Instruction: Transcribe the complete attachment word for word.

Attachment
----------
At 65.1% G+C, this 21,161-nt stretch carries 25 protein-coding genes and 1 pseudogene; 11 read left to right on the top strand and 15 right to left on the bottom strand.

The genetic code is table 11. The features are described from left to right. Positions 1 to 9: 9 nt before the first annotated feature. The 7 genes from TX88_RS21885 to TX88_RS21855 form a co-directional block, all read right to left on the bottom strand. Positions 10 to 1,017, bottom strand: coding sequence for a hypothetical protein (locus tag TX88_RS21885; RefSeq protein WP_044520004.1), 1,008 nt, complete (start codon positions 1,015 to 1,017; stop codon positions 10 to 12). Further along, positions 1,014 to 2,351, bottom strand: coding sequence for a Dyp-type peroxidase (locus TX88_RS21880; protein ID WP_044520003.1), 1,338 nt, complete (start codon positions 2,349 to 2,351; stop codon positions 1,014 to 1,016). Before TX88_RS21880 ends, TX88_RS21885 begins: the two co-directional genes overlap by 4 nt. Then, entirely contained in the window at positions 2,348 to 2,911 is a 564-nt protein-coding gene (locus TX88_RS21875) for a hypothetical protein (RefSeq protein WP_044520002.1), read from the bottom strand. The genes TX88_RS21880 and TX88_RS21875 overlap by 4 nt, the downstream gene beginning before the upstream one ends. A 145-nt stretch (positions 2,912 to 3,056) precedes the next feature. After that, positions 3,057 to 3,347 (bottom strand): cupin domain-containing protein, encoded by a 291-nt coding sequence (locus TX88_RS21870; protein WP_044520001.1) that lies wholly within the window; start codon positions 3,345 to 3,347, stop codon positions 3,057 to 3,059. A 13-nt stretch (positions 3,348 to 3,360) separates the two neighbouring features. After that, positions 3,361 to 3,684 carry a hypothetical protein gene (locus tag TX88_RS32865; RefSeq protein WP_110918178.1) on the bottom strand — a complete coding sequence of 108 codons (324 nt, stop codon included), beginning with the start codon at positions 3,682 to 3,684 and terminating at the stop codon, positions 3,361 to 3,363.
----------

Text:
At 65.1% G+C, this 21,161-nt stretch carries 25 protein-coding genes and 1 pseudogene; 11 read left to right on the top strand and 15 right to left on the bottom strand.

The genetic code is table 11. The features are described from left to right. Positions 1 to 9: 9 nt before the first annotated feature. The 7 genes from TX88_RS21885 to TX88_RS21855 form a co-directional block, all read right to left on the bottom strand. Positions 10 to 1,017, bottom strand: coding sequence for a hypothetical protein (locus tag TX88_RS21885; RefSeq protein WP_044520004.1), 1,008 nt, complete (start codon positions 1,015 to 1,017; stop codon positions 10 to 12). Further along, positions 1,014 to 2,351, bottom strand: coding sequence for a Dyp-type peroxidase (locus TX88_RS21880; protein ID WP_044520003.1), 1,338 nt, complete (start codon positions 2,349 to 2,351; stop codon positions 1,014 to 1,016). Before TX88_RS21880 ends, TX88_RS21885 begins: the two co-directional genes overlap by 4 nt. Then, entirely contained in the window at positions 2,348 to 2,911 is a 564-nt protein-coding gene (locus TX88_RS21875) for a hypothetical protein (RefSeq protein WP_044520002.1), read from the bottom strand. The genes TX88_RS21880 and TX88_RS21875 overlap by 4 nt, the downstream gene beginning before the upstream one ends. A 145-nt stretch (positions 2,912 to 3,056) precedes the next feature. After that, positions 3,057 to 3,347 (bottom strand): cupin domain-containing protein, encoded by a 291-nt coding sequence (locus TX88_RS21870; protein WP_044520001.1) that lies wholly within the window; start codon positions 3,345 to 3,347, stop codon positions 3,057 to 3,059. A 13-nt stretch (positions 3,348 to 3,360) separates the two neighbouring features. After that, positions 3,361 to 3,684 carry a hypothetical protein gene (locus tag TX88_RS32865; RefSeq protein WP_110918178.1) on the bottom strand — a complete coding sequence of 108 codons (324 nt, stop codon included), beginning with the start codon at positions 3,682 to 3,684 and terminating at the stop codon, positions 3,361 to 3,363.